NYPL today applies its CUNY-earmarked funding to support NYPL library collections, staff salaries, building maintenance, and capital expenses, in excess of specific GC-serving projects like interlibrary loan and a set of shared Readex databases. During the 1970s and 1980s, NYPL provided CUNY PhD students and faculty with study carrels and reserve shelving at NYPL, access to special collections and to pre-cataloged books, and expedited photocopying. GC affiliates used NYPL's reference service, and GC faculty contributed to NYPL purchase decisions. The GC Library displayed updated printouts of NYPL acquisitions and NYPL dictionary catalogs in the GC reference collection. NYPL's membership in the Research Libraries Group (RLG) allowed GC scholars to borrow material from the nation's largest libraries through NYPL's interlibrary loan. CUNY graduate students and faculty occupied a majority of the NYPL's Wertheim room into the 1990s, and CUNY scholars still constitute about 30% of NYPL study room occupants.
The GC Library's e-resource collections expanded over the 1980s and 1990s as vendors licensed digitized scholarly resources to exclusive constituencies. GC library funding increased. With the growth of the Library Network, including the Center for Research Libraries and the IDS Project, the GC Library provides scholars with exponentially more than before. The Graduate Center moved from 42nd St in 1999 to its current location at 34th St. and Fifth Ave., a few blocks away from the NYPL Main branch. Throughout the 2000s, library networks expanded the range of discoverable materials in collaboratively sourced library catalogs and sped delivery of scanned material, even to scholars unaffiliated with research libraries. The 2006 introduction of intra-CUNY library borrowing deepened CUNY support for graduate programs, and established the Graduate Center Library as a hub of intra-library and electronic delivery.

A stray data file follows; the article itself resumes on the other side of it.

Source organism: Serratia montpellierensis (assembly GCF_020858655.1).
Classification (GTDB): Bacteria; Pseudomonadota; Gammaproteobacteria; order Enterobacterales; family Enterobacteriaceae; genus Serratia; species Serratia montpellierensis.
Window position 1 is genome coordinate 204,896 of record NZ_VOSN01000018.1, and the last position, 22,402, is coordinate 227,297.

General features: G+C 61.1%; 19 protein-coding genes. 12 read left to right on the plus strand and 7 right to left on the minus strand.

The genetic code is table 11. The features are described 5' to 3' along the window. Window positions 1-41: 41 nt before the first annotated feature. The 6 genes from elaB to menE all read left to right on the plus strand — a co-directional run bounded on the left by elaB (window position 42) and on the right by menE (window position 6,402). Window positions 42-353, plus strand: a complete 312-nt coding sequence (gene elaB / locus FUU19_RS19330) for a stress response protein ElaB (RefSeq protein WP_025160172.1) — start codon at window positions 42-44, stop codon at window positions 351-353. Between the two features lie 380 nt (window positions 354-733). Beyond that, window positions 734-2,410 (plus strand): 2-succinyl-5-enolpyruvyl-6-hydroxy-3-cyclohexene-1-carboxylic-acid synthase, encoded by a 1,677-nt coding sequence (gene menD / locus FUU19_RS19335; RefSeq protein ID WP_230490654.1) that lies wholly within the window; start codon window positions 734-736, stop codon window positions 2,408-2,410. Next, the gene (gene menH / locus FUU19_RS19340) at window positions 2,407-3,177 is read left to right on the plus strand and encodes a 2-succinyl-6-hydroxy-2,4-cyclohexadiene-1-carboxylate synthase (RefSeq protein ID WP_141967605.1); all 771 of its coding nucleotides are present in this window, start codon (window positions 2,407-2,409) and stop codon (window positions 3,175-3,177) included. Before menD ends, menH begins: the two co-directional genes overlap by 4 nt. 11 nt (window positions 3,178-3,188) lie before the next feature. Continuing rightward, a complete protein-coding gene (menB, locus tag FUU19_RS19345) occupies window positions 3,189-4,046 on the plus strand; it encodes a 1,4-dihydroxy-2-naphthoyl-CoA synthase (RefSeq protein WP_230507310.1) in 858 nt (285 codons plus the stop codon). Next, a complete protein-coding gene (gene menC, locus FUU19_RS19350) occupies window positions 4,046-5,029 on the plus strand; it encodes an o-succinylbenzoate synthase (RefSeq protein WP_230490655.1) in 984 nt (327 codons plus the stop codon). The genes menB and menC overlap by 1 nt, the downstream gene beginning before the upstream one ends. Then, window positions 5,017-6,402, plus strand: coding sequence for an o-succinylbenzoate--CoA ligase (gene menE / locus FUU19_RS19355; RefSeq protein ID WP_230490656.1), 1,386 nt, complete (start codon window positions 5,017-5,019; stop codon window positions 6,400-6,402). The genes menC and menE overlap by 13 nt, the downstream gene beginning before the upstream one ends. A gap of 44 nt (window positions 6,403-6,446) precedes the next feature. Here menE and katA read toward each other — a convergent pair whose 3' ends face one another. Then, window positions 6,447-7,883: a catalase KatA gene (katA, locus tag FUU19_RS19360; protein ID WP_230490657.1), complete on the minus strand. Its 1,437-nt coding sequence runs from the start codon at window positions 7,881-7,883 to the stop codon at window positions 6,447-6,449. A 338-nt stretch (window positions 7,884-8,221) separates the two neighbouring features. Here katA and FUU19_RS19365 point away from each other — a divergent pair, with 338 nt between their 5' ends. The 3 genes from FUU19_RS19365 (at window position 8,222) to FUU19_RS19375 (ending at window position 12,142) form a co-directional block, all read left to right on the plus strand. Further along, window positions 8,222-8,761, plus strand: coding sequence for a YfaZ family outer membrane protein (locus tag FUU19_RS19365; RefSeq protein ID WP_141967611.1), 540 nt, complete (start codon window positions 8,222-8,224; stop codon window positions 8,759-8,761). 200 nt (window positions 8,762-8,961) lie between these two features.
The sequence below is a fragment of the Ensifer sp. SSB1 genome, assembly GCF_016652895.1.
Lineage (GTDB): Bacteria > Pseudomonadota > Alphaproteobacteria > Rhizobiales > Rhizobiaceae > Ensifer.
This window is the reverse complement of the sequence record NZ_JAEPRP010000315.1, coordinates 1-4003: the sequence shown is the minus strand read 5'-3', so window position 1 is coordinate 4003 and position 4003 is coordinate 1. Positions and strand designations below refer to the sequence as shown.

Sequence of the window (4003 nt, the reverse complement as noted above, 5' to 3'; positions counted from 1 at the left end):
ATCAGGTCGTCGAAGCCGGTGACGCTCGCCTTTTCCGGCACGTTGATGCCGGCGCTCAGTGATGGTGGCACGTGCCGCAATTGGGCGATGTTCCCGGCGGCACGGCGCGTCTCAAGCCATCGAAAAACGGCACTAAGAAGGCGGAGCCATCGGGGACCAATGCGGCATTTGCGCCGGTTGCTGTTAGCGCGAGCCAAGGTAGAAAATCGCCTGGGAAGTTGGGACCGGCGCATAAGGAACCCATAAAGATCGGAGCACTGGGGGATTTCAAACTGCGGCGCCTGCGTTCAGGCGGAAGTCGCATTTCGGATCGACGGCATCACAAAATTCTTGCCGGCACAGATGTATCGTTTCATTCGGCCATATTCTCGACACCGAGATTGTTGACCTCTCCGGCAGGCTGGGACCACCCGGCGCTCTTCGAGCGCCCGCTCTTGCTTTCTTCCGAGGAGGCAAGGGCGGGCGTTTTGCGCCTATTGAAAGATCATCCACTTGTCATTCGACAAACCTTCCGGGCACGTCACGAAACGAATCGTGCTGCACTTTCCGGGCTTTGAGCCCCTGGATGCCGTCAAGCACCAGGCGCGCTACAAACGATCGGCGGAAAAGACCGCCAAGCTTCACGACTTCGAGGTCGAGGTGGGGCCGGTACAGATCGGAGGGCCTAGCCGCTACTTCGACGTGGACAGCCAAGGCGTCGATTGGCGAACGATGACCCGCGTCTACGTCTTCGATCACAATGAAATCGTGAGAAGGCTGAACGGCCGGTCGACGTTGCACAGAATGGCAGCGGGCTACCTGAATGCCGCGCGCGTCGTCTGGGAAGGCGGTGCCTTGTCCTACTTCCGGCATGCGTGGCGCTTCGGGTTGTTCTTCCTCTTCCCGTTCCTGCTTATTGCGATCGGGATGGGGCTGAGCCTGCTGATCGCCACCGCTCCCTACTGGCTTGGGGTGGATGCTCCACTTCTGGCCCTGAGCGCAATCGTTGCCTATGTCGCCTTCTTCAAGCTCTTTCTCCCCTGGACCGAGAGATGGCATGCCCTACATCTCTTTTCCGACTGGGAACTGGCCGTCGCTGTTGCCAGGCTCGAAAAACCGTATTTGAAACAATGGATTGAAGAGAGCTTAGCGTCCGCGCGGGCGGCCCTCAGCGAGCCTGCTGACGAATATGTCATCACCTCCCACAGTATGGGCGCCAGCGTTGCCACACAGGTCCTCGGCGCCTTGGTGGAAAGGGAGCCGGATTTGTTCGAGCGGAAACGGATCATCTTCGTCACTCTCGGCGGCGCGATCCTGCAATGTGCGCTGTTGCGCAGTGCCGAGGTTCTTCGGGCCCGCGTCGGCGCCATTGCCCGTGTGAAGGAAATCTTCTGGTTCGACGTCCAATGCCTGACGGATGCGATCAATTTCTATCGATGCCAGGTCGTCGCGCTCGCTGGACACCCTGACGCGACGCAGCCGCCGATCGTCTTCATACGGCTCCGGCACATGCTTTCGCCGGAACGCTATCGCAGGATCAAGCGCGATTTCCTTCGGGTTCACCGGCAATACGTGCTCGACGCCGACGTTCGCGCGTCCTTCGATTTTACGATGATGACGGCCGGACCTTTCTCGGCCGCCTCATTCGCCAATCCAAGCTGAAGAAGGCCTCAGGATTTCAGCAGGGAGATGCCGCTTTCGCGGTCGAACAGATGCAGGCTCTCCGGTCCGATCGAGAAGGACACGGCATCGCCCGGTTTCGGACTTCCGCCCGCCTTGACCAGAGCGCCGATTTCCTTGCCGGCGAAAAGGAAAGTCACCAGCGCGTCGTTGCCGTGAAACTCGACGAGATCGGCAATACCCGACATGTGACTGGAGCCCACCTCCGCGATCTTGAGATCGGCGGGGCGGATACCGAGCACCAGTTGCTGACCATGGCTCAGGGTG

GC - NYPL services advanced in 2011 when GC and NYPL administration agreed to allow PhD students to borrow books from the NYPL research collections, picking up and returning select, vetted titles at NYPL. Simultaneously, NYPL and their commercial vendors expanded off-site database access for any NYPL card-holder (not only GC affiliates). Since 2013, NYPL has participated in the GC's yearly OneStop registration to supply all new GC students with borrowing cards, and simultaneously with NYPL barcodes for access to NYPL databases.
NYPL with Columbia and NYU also opened the MaRLI consortium in 2011. NYPL staff will interview any NYC scholar to determine if their needs warrant access to NYU and Columbia collections. In 2015, NYPL boosted interlibrary loan delivery of NYPL titles to the GC Library, allowing GC interlibrary loan borrowers to request delivery of NYPL books for 120-day loans (subject to recall by other borrowers). With this, CUNY GC users may borrow directly from the NYPL research libraries using NYPL catalogs with NYPL library cards, or GC borrowers may request NYPL books for pick-up at the GC through GC interlibrary loan.
In 2016 NYPL improved online access to NYPL's Readex databases to GC scholars, making them available through the GC Library platform, with GC credentials. GC librarians aim to sharpen NYPL's focus on book, article, and e-resource sharing with the CUNY GC by expanding e-resource availability and by keeping MaRLI borrowing a viable option for CUNY graduate students and faculty.